Whether to keep all your money with one bank or spread it around is a debate which has taken on monumental new significance in the wake of the events of late 2008 which led to Credit Crunch. The banking catastrophe which saw some of the world’s biggest banks go under – or require direct government intervention to prevent them from doing so – and the global recession, terrified banking customers around the planet and had them fearing for the safety of what very often was and is their life savings.
The specifics will vary from country to country but many Governments now have in place schemes to guarantee a person’s savings within any domestic bank. The potential problem is that some of these schemes have an upper limit as to how much they will guarantee per individual with any one bank. Those who therefore have substantial savings with one bank would be well advised to obtain full details of any such schemes which apply in their country and, if necessary, spread their funds around to ensure that they will not lose out in the event of a bank’s demise.
The above circumstance aside, the decision as to whether you should keep all your money with one bank is largely a personal one. There are those who have always chosen to limit their risks by spreading their money around and there are equally those who see this as simply a way of complicating their personal finances. There can be little argument that money is better tracked and managed where it is all kept with one bank.
What is always worthwhile keeping an eye on is the deals which are offered by the different banks. It may be that you choose to keep all your money with the same bank but that they may not necessarily be with the right bank for your own personal circumstances. It may be that banks change their deals and the one offering such as the best interest rate will change from time to time. Using one bank for normal day to day banking transactions, while using a different one altogether for long term savings, may well even prove to be the most prudent option in this respect.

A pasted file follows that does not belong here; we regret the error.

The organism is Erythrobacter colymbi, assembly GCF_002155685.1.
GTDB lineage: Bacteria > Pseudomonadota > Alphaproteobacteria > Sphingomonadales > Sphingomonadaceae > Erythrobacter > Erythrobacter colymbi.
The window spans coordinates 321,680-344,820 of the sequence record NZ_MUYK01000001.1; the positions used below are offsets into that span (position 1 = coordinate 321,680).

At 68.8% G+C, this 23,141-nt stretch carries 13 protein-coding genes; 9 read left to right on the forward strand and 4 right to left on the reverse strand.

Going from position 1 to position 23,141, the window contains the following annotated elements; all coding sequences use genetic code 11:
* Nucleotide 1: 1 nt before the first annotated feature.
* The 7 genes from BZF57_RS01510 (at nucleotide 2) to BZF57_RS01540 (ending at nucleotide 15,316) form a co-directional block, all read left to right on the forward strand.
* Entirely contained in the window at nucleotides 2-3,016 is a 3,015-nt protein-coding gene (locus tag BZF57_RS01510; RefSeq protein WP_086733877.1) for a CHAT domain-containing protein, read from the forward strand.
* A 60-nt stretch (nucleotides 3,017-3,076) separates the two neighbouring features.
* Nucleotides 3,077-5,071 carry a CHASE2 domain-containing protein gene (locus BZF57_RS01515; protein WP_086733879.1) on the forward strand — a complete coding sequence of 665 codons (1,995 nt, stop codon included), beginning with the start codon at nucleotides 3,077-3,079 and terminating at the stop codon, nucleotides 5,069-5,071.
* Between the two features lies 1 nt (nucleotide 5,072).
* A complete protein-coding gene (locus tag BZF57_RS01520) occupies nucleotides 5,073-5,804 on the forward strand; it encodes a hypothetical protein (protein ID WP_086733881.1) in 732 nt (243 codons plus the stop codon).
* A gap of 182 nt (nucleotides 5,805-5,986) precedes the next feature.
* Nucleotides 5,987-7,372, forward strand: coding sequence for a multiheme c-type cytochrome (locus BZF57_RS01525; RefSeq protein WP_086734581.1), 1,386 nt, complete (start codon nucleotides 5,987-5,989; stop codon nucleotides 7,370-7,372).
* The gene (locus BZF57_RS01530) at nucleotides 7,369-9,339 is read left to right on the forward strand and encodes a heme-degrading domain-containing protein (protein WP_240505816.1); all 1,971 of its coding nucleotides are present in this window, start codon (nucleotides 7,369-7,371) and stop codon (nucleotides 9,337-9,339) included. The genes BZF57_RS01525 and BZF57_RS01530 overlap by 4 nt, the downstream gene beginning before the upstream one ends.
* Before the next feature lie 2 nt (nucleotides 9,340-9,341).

There are also the differences between personal banking and business banking to be taken in to account. The best bank for your personal account may not necessarily be the best one for your business account and vice versa. This is of course only a consideration for a minority of people but one which those whom it does affect should not fail to take in to account.
The best way to address the issue of whether you should keep all your money with one bank is to perform some investigations, find out what is available to you in banking terms in your country or region and thereafter make an informed decision, based upon your findings. You should also try to repeat this exercise every six months to a year, to ensure that you are still making your money work for you in the best possible way.